The barman was outraged when I showed him what the Rough Guide to the Rocky Mountains said about the Oxford Saloon and Cafe. He jabbed at the assertion that booze was available around the clock. "We stop serving alcohol at 2am," he insisted. But while "the Ox" may be an alcohol-free zone between 2am and 8am, you can still gamble and dine the night away in a location that is locked in to an America of a different age.
Montana is all about the great outdoors. The state's collision of rock and snow, forest and flowers is one of the rare deserving cases for the accolade "awesome". One of the leading attractions is the splendidly named Big Sky, where the only skyscrapers are the jagged mountains. Not all the state lives up to its name, however, and as the land crumples and dwindles into a plain you drift into the well-to-do college town of Missoula. This is one of those relatively rare communities where alternative lifestyles flourish. As if to emphasise this, the country-music station I listened to on the drive into town played a tune including the memorable line: "These days there's dudes getting facials."
Yet the Oxford Saloon and Cafe remains obstinately all-American. The decor is all about chrome, neon and peeling paint rather than earth tones and raw cotton. Instead of incense, the atmosphere is thick with cigarette smoke (circulated to every corner with the help of five giant ceiling fans). The only essential oils are the cardiac-threatening fats used to fry all manner of vegetable and animal products (the house speciality is calves' brains). When, one morning, I had the temerity to ask if any fruit was available for breakfast, a tin of orange juice was slammed down on the steel counter and I was left to get on with it.
Meals are served around the clock from a menu that demands translation: calves' brains and eggs is called "he needs 'em", while "pin a rose on it" translates as: "I'd like onion with that, please." But for anyone facing a Montanan winter, the high-calorie, high-fat fare, such as "Irish turkey" – corned beef and cabbage – is just what you need.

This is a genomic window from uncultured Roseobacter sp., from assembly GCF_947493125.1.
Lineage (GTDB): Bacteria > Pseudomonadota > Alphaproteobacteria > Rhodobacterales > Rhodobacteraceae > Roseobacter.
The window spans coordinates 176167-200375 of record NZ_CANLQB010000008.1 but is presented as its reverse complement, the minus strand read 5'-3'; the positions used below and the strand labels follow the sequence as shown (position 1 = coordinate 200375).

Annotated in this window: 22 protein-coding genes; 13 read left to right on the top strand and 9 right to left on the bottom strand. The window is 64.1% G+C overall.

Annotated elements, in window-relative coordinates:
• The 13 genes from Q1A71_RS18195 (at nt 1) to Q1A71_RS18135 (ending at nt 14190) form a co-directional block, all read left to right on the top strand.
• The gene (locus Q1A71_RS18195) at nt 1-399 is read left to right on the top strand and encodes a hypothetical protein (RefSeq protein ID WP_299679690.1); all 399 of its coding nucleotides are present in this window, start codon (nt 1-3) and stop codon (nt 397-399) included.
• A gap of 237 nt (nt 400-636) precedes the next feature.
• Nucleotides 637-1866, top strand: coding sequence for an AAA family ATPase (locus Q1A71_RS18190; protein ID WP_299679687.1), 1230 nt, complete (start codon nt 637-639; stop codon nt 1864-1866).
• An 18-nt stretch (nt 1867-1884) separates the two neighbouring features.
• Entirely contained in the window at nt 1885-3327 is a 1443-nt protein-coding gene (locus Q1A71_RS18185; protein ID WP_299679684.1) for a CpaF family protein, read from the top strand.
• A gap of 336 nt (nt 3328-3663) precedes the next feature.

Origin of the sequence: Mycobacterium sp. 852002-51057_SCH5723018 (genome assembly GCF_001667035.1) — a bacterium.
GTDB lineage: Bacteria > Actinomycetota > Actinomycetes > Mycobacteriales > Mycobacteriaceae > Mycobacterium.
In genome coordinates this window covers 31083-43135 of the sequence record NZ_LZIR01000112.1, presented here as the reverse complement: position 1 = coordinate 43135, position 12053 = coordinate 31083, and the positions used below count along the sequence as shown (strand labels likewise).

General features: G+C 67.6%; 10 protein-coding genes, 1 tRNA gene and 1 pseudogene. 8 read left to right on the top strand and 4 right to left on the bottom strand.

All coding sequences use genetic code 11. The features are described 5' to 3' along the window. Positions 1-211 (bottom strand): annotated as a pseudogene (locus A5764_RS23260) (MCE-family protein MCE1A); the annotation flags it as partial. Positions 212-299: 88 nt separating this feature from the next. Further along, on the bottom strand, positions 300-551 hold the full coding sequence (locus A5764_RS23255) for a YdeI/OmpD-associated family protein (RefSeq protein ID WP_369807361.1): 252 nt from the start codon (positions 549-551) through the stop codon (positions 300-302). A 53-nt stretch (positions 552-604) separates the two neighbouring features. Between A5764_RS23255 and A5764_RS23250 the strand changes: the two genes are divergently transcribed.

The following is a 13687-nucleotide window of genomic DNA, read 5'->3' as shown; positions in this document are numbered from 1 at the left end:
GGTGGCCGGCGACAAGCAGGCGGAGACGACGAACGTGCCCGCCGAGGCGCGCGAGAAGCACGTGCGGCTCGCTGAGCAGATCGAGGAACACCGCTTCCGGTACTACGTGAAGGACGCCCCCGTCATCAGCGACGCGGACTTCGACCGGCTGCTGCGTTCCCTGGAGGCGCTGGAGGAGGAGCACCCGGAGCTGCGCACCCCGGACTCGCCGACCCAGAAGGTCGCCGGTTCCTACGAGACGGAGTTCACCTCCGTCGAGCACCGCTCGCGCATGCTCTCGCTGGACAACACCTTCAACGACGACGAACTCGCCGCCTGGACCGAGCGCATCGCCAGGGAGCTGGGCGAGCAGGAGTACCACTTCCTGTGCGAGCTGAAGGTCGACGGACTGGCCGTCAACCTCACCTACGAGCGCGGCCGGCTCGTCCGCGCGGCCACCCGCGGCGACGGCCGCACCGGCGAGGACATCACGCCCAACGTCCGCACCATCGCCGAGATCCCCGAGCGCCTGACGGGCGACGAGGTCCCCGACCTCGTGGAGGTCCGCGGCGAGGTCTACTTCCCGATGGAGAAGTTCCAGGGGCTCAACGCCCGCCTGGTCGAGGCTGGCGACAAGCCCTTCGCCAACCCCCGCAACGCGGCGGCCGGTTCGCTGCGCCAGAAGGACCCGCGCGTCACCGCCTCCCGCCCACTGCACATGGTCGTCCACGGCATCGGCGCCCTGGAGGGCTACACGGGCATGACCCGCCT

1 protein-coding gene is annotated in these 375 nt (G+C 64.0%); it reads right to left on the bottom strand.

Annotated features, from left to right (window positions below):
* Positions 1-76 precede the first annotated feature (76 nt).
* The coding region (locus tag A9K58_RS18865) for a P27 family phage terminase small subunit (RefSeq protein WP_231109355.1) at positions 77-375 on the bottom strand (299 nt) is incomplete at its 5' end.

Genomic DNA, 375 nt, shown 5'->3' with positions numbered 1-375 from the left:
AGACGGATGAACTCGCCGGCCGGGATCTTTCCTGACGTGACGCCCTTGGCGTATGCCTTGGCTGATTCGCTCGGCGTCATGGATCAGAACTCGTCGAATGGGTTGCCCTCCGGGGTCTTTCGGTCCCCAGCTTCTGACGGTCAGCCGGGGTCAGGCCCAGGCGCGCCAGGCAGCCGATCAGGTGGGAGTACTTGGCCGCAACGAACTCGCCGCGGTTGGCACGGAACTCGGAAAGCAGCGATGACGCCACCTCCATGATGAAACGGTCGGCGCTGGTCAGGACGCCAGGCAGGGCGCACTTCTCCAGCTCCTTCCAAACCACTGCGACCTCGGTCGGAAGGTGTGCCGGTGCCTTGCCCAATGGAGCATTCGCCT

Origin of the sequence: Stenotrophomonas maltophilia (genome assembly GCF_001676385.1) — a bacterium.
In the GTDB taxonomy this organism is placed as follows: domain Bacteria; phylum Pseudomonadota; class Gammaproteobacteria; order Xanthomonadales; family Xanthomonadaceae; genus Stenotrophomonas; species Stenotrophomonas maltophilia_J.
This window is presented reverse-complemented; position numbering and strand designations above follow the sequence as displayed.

The mood music, meanwhile, is provided by a monstrous jukebox that pumps out classic rock all day to a clientele that does not seem to have changed much since 1975, when the St Paul Pioneer Press noted that "stationed at every wall are loiterers, drifters and drunks, and combinations thereof".
And what a fine bunch they turned out to be. As I finished a beer (conveniently priced at mid-Seventies rates, at well under £1 a pint), another appeared at my elbow, courtesy of one of the prospective poker players. John Mulligan, one of several previous owners, said in 1983, "People who walk in the front door with the weight of the world on their shoulders usually leave a little happier."
Some of them leave a lot poorer – not because of buying drinks for strangers, but because of the seductive, addictive poker-table in the corner. "Please NO SWEARING," demands a sign by the table. Yet when the saloon served as de facto waiting room for Greyhound buses, it also looked after travellers' welfare: one woman who walked in at 3.45am successfully cashed a New Jersey money order for $120, enabling her to catch the 4am bus out west (this would be like going in to your local McDonald's with a travellers' cheque denominated in Swiss francs and walk out with sterling).
The Oxford Saloon has even had a poem written for it, by Dave Thomas, which ends: "Whatever happened to the cranky old boys who knew what the menu meant?" Well, Dave, they are still around: things may come and things may go, but the Ox goes on forever.
Fifty years ago, according to the definitive history of this Western saloon (Ox: Profile of a legendary Montana Saloon by Steve Smith), a young man named Harold Carr walked in to the Oxford "dead broke", and asked for a job. Later, he described it as "the best place in the world to work". Carr would still recognise it today, though he might be baffled by the Ox's one concession to the 21st century: free Wi-Fi.
STATE LINES: Montana
Area 18.3 times size of Wales Capital Helena
Union Date 8 November 1889
Flower Bitter root
Motto "Gold and Silver"
Nickname Treasure State